September is Pain Awareness Month: Understanding Chronic Pain
Chronic pain is one of the leading causes of long-term disability in the United States.
According to the National Center for Health Statistics, more than 76 million Americans, about one in four people, suffer from pain that lasts longer than 24 hours, and millions more deal with acute pain.
The month of September, Pain Awareness Month, is set aside to raise awareness, educate people and provide resources for those battling the overwhelming toll that living with pain exacts.
“Pain is a more terrible lord of mankind than even death,” Dr. Albert Schweitzer, the famous French physician, said in 1931.
To Dr. Schweitzer’s point, pain doesn’t only manifest physically. Chronic pain can lead to depression and mental health issues, such as addiction as a result of self-medicating painful symptoms with drugs and alcohol.
The Impact of Pain on Health, Wellbeing, and Quality of Life
A 2016 study, published in the Journal of Pain Research, chronicled some of the impact of chronic pain on people’s lives, jobs and families. Researchers concluded some of the following:
- Chronic pain is one of the main reasons for all doctor appointments, and the sheer volume of patients living with these challenges are associated with a direct and indirect cost on the entire health care system
- As a patient’s pain continues, there are serious consequences for their quality of life, such as diminished physical ability, loss of job and loss of an independent lifestyle
- Levels of pain intensity can create symptoms of anxiety, depression
- Many patients experience sleep disturbances, which further impairs their energy and cognitive abilities
- A person’s chronic pain also has lasting, stressful effects on members of their family trying to ease their discomfort and supplement for lost mobility and income
The Threat of Opioid Addiction From Treating Pain
One issue for patients coping with pain is the threat of addiction to opioid painkillers after long-term use. The problem has reached epidemic proportions and in recent years, doctors have refused to prescribe effective amounts of opioids to manage a patient’s pain for fear that they may become addicted.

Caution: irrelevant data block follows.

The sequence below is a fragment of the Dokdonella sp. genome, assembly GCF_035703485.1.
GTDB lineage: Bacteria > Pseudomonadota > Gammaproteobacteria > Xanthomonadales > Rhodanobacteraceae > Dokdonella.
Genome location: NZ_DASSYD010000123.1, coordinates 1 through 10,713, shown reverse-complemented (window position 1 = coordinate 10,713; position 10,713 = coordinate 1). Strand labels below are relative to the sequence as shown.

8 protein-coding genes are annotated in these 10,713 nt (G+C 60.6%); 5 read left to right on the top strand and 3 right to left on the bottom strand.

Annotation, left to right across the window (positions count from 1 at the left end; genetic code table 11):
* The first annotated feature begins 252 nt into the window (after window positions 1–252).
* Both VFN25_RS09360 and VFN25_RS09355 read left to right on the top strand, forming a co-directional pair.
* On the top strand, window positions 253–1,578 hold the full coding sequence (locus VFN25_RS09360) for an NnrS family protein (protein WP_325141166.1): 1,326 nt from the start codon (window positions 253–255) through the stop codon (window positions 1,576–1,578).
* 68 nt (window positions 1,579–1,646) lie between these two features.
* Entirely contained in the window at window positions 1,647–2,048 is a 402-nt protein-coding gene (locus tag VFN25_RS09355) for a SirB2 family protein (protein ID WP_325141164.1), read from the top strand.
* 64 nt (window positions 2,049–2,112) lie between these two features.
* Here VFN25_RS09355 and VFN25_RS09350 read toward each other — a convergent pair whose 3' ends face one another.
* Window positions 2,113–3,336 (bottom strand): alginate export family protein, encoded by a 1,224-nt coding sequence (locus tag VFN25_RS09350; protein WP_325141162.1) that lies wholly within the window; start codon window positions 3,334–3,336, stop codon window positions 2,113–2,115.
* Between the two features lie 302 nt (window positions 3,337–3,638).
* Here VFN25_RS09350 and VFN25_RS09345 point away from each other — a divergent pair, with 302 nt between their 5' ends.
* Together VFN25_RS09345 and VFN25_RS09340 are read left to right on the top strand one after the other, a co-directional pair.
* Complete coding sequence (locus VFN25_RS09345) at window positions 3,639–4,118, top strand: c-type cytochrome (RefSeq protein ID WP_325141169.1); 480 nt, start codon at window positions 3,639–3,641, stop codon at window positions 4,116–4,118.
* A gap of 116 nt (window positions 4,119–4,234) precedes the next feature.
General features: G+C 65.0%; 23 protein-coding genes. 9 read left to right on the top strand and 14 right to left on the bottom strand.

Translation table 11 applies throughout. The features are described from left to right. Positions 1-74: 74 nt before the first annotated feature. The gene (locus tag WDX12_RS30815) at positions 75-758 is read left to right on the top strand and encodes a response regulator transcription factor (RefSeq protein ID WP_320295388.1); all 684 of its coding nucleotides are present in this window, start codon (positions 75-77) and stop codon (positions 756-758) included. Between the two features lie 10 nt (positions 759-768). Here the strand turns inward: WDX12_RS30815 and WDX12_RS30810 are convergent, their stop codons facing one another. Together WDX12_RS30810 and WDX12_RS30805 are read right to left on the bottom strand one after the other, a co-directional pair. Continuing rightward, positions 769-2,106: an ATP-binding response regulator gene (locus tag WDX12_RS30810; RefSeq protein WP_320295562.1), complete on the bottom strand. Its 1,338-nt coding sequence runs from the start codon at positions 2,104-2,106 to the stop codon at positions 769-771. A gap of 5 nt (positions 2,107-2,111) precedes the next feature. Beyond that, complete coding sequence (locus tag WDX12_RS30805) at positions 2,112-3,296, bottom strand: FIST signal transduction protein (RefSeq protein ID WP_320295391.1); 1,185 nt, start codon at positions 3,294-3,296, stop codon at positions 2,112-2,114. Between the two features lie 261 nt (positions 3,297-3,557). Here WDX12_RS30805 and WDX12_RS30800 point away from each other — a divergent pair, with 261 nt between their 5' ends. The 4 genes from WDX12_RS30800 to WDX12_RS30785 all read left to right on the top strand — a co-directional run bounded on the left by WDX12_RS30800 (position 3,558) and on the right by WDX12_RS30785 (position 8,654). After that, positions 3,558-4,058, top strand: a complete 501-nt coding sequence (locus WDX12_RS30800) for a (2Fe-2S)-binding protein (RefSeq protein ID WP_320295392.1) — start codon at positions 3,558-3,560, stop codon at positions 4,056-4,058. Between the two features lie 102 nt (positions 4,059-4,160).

In response to the national opioid crisis, the Centers for Disease Control and Prevention (CDC) released a set of guidelines for prescribing opioid painkillers.
Some critics, however, believe physicians are treating these recommendations as law and patients are suffering as a result.
“Pain patients who have relied on these drugs for years are now left with little to no pain management options,” a consulting firm hired by the CDC reported last year. “Chronic pain is already stigmatized. Now, chronic pain patients face the stigma of addiction, even when they are using opioids responsibly for pain management.”
Though dependency and addiction are a serious threat when using opioids, especially when used in a way not prescribed by a doctor, the associated shame and guilt is often what prevents people from seeking help.
Addiction is not a weakness or moral failing, though. It is a chronic, relapsing disease, much like diabetes and some cancers, and is treatable. Opiate addiction treatment is especially important today, although many people in need never receive access to proper treatment and the problem goes unchecked.
This month, take the opportunity to visit the American Chronic Pain Association’s website to learn more about pain awareness month.
The website provides resources, communication tools, answers to frequently asked questions and much more useful information.
A greater understanding of chronic pain and its consequences goes a long way toward changing society’s approach to these unnecessarily stigmatized issues.
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